Monday, 21 February 2011

The end of WMPC???

And yet again there has been a lull in the movement that is Where's My Pork Chop? Just like the aftermath of a party, the good intentions and ideas behind this little project now, seemingly, lie littered on the floor amongst streamers, fag butts, chicken bones, empty wine glasses and empty tupperware boxes. As always it's fun at the time, chatting, laughing, drinking, doing the hokey cokey with my fellow bloggers. But lately whenever I go on these mad expeditions or food swaps, I keep finding myself perched on the edge of the bed nursing a fuzzy head the next day, fingers over my eyes, thumbs rubbing my temples desperately trying to get the ol' grey matter going. At the root of this particular hangover lies a simple question that I ask myself before sitting down in front of the computer. 'How am I going to write this one up then?' It's probably something that a lot of bloggers ask themselves, wanting to keep their posts fresh and original. Personally, this has meant going off on whimsical flights of fancy, scribbling down nonsensical journeys into the inner gubbings of my mind and sometimes the content is not always related to food. And as a result this has started to become a bit of a mute point when it comes to writing up a WMPC post. Brainy from the Numbskulls is starting to run out of ideas to put in the suggestion box. I don't want to say for a second that the party is over because I love meeting and connecting with people under this wonderful umbrella of food. But I think for WMPC to continue, I need to focus a bit more on the blogger and about reviewing the meals they send my way, to be perhaps a bit more succinct and not get too tied up in trying to fire off some witty parable. So there, I've said it. WMPC will carry on but in future it will be short, sharp and to the point.

And besides how could I even think about jacking it all in? Especially now that WMPC has gone international! Yes I received my very first food package from abroad (well second if you consider Scotland) way back in December all the way from Holland! Boo Yah! Man, it's a druggy cliche but the shit that Luc Martin sent me was amazing. I haven't had this much fun since the time I swallowed 12 space cakes at Glastonbury '94 and ran off to the Green Field wearing my sister's dress, screaming that I had transformed and shrunk into Willow Ufgood. It took my mates 3 hours to talk me down from an ancient oak tree that night but we still laugh about it from time to time....................... (stop it FU, stop it)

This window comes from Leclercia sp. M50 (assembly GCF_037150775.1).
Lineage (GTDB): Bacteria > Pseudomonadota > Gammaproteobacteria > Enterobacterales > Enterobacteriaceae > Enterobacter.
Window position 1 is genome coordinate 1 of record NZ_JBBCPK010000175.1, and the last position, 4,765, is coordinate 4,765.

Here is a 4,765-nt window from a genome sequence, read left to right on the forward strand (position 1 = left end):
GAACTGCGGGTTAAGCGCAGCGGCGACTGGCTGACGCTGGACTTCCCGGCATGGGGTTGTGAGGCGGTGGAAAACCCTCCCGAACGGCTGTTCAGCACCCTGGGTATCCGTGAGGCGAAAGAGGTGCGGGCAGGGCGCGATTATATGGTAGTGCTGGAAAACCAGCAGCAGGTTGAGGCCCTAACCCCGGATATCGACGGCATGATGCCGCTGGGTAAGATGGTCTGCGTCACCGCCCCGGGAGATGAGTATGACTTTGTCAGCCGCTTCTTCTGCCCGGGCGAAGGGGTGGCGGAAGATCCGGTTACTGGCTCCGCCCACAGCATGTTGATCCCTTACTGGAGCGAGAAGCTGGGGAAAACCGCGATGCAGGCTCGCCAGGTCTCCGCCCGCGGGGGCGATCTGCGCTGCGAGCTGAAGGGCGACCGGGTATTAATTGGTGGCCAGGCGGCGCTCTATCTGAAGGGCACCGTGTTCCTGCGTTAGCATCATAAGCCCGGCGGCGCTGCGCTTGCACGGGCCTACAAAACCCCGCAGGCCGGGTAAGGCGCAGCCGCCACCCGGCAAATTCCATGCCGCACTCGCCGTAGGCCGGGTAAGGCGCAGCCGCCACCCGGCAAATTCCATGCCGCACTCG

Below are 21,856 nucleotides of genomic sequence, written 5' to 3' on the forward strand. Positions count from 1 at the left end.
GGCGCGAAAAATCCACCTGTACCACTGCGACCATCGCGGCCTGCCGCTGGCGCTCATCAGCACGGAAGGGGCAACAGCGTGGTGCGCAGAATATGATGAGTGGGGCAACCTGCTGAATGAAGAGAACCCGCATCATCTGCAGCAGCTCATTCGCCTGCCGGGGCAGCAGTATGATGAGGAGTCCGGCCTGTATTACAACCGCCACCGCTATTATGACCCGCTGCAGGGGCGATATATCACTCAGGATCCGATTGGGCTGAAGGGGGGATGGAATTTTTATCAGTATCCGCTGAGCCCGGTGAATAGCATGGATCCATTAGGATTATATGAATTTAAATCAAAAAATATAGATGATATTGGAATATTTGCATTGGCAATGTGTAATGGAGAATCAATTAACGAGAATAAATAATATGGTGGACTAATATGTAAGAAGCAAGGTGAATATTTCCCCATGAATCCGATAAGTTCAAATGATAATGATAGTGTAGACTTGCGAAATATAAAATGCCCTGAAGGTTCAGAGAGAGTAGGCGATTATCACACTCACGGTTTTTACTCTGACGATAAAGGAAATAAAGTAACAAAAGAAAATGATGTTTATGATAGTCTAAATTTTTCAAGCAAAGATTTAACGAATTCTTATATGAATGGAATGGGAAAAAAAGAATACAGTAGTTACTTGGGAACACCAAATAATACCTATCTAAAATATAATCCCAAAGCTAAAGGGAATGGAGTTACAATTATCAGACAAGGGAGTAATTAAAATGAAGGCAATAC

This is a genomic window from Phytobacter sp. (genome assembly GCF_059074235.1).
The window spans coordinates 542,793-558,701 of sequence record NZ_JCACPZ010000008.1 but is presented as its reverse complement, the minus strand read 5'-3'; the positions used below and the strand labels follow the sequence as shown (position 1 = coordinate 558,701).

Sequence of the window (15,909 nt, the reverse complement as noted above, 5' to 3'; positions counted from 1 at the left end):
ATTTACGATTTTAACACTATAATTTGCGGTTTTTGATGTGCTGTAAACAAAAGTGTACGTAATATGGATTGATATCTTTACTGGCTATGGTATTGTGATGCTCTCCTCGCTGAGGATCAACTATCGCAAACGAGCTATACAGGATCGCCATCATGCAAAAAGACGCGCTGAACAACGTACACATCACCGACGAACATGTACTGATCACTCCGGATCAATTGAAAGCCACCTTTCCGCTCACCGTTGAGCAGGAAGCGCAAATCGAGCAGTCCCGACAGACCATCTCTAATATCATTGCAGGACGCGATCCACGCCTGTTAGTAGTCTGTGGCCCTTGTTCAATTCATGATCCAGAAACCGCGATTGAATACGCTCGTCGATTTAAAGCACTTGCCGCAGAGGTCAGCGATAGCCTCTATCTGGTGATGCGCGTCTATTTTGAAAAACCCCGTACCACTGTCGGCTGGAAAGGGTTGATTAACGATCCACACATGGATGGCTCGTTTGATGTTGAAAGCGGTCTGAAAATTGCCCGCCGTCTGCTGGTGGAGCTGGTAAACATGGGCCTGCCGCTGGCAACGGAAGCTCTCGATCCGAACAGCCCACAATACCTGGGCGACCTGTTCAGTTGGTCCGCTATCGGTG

Erm yes, so I am now swapping food across the seas having engaged and bonded with Luc over the magic of Twitter. In his blog Roast Chicken and Red Wine, Luc displays a fondness for the unusual and is therefore a man after my own heart. For instance, his account of cooking hare is both funny and informative in which he praises the flavour of the animal whilst all the while highlighting the necessity of using a clothes peg when preparing it. And Luc certainly knows how to get the most out of ingredients. In return for his food packages he requested that I send him the finest black pudding in all off Laaandan Taan. After much deliberation (maybe too much) I couriered over some slices of blood sausage from Stornoway and a selection of Henderson's mini black, white and chorizo mixed puds, all purchased at Borough Market. Over a period of about 5 days, I could only watch my screen in amazement as he tweeted (with pictures) various meals, all with a black pudding element. Ribeye burgers topped with black pudding, eggs benedict and black pudding, black pudding on pizza and finally steak and black pudding...pudding. I really didn't think I had sent him that much. But he obviously enjoyed it for which I am glad as this iron-rich, colon busting package was sent in thanks for the Dutch goodies Luc had sent me a few weeks previous.

Unfortunately I wasn't so creative with the smoked salami-type sausage and pancetta that he sent me, along with some aged Gouda cheese and yep you guessed it, some black pudding. We received the package during the full on festival of gluttony that is Christmas so rather than knocking up some fancy meals like ol' fancy wooden clogs Luc, the FU clan used the meats and cheese to graze on as we were want to do throughout the whole fattening period. The charcuterie was very good indeed and survived the journey well, the sausage was smokey as to be expected but also with a nice spice. The aged Gouda really was interesting as this was quite hard and salty, similar to Parmesan in some respect and totally different to the creamier, rubbery texture I have encountered before. The closest I got to cooking and conjuring up a meal was when I fried the black pudding and constructed an open sandwich using a slice of rye bread, some of the cheese and a fried egg. Typical hangover breakfast material really but the blood sausage with delicious. Dense, iodine and supreme savoury. I am bit perplexed in fact as to why he was so eager that I send black pudding his way.